Header images courtesy of Liang Yi Museum and A.M. Space
With a great number of art galleries straddling either side of Hollywood Road, Sheung Wan is a top choice for gallery-hoppers. Its layout and architecture—an endearing mix of modern structures and historical buildings—form a perfect backdrop for the aesthetic mind. Join us as we highlight our favourite art galleries in Sheung Wan for gallery-hopping.
Founded in 2015, Over the Influence covers a wide generational spread of artists, ranging from emerging talents to well-established masters. The art space has presented several prominent names in the contemporary art world, including Lucien Smith, a successful young artist and filmmaker dubbed as the “art world wunderkind,” and Erik Parker, whose works were also collected in the Museum of Modern Art.
Ranging from vibrant paintings and three-dimensional sculptures to installations and tiny children’s toys, the diversity of artwork displayed at Over the Influence continually tests the limits of creative expression and challenges traditional methods of representation.
Over the Influence, G/F & 1/F, 159 Hollywood Road, Central
Fishing out the best from a sea of antique Chinese antiques, Liang Yi Museum hosts a massive collection, recently adding up to 400 pieces. Amid the rich, ancient trove, you can find exemplary pieces, which have been lent to world-class museums such as the National Museum of History in Taiwan, Palace Museum in Beijing, and Goldsmiths Hall in London.
Since its establishment, the loaned antiques have embarked on an homecoming trip to the Liang Yi Museum. Its collection of bejewelled clutches, compacts, and powder boxes are notably made by premier design houses like Cartier and Boucheron, celebrating classical craftsmanship and timeless beauty across dynasties. Forming an indissoluble bond with the past, the museum is befittingly slotted into a cluster of traditional buildings along Hollywood Road, recalling a bygone era of of Hong Kong.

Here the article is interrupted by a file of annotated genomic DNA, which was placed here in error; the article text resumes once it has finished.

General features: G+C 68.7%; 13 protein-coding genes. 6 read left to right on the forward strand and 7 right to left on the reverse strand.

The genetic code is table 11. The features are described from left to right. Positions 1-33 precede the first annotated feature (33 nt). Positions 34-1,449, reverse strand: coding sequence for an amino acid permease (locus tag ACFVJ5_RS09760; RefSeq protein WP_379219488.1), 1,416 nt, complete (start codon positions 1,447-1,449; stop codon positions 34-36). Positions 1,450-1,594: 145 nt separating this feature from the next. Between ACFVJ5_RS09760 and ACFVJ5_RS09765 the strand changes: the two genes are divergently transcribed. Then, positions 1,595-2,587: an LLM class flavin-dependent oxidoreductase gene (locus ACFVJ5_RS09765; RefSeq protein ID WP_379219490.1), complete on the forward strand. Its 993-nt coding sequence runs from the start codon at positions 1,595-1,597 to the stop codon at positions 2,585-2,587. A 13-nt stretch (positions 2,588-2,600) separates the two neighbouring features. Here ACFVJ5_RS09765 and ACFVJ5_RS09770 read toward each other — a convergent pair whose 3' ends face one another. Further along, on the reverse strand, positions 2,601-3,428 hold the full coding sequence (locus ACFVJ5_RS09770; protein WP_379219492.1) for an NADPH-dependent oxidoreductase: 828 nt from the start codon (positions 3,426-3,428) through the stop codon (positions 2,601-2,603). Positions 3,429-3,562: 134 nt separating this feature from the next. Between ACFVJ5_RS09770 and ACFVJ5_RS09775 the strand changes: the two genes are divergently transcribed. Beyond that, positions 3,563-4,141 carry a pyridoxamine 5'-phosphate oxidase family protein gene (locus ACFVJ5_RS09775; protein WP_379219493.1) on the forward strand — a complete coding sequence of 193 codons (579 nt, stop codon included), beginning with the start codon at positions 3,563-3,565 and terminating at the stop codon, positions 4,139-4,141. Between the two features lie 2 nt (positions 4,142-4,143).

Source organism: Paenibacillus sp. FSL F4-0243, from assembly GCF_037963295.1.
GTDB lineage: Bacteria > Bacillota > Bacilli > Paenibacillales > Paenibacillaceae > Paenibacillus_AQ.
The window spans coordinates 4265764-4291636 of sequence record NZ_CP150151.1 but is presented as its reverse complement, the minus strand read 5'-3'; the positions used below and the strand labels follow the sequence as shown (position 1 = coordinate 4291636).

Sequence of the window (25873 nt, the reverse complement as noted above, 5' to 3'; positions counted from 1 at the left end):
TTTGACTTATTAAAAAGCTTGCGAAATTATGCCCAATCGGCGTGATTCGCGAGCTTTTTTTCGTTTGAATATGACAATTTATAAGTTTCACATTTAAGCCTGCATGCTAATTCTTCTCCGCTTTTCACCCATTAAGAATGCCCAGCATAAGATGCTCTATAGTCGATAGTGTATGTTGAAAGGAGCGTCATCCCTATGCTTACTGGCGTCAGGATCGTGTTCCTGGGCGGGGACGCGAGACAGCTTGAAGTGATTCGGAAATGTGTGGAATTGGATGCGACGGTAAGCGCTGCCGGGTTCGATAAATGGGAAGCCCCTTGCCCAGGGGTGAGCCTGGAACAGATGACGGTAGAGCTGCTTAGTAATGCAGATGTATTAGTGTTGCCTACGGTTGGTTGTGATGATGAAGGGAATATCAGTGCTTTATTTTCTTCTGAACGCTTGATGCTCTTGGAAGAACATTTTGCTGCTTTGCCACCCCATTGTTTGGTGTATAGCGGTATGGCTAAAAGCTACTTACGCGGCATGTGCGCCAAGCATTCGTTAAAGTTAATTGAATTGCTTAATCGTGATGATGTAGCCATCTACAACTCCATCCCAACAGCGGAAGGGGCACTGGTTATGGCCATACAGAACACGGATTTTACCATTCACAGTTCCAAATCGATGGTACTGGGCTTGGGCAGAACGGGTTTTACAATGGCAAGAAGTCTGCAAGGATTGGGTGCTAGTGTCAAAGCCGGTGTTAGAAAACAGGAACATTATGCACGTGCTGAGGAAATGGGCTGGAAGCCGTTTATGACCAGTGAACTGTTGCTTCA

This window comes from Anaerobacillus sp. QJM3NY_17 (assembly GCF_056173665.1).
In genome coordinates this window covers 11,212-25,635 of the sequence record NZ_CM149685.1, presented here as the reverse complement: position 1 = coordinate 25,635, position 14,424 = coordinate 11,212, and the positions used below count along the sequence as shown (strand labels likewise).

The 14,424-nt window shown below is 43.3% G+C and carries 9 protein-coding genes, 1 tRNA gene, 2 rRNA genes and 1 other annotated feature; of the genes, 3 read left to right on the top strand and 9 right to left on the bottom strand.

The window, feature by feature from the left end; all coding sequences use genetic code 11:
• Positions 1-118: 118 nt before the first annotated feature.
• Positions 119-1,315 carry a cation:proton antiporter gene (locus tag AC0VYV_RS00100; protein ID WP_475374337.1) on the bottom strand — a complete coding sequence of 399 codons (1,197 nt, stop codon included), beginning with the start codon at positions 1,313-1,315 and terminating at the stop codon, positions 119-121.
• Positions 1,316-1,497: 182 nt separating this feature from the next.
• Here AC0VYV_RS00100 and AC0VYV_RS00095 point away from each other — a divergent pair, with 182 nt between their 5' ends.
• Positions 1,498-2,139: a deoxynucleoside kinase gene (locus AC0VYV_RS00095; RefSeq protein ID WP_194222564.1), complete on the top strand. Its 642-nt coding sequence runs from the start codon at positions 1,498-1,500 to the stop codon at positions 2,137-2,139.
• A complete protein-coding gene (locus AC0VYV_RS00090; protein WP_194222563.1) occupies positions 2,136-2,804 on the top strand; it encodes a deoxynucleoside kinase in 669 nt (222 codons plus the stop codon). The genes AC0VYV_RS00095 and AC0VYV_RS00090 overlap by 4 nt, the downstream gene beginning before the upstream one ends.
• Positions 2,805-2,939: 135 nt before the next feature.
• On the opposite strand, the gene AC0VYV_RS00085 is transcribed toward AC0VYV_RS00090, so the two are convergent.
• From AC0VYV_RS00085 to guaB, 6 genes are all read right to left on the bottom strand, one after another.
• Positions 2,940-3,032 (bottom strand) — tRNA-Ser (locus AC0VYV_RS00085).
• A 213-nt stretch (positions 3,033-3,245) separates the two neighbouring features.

Liang Yi Museum, 181–199 Hollywood Road, Sheung Wan
Founded by Anna Maria Rossi and her son Fabio in London, Rossi & Rossi captures the multifaceted beauty of contemporary Asian art. Its distinguished clients include world-class museums, such as the Metropolitan Museum of Art (MoMA) and M+. Its exhibition, “Treasures from Mongolia: Buddhist Sculpture from the School of Zanabazar,” was the first time that Mongolian Buddhist sculptures were shown on the market.
In 2020, the London gallery opened its Hong Kong outpost on Hollywood Road, specialising in Tibetan and Himalayan art. Presenting paintings and artefacts across different eras, the curated exhibitions ooze the creative ingenuity of Tibetan people, and, best of all, spotlight the breadth of Himalayan talent to the rest of the world.
Rossi & Rossi Hollywood Road, G/F, 195 Hollywood Road, Sheung Wan
As a gorgeous tile on the metaphorical art mosaic of Hollywood Road, Novalis Art Design specialises in 1980s Memphis design and fine art photography. Featuring a host of artistic ranges, its exhibitions mostly describe a conceptual vocabulary through concrete objects while cultivating an open space to stimulate intellectual exchange.
In a constant search for original and experimental works, the gallery has mounted the exhibitions of Francesco Carozza, a Milan-based artist who crystallises his dream-like visions on bodies of canvas, and Angel Hui Hoi-kiu, a local ink artist who impresses her creative and artistic ingenuity on plastic. Running the gamut of creative mediums, Novalis Art Design is where you can hop on a creative ride to the boundless sea of ideas.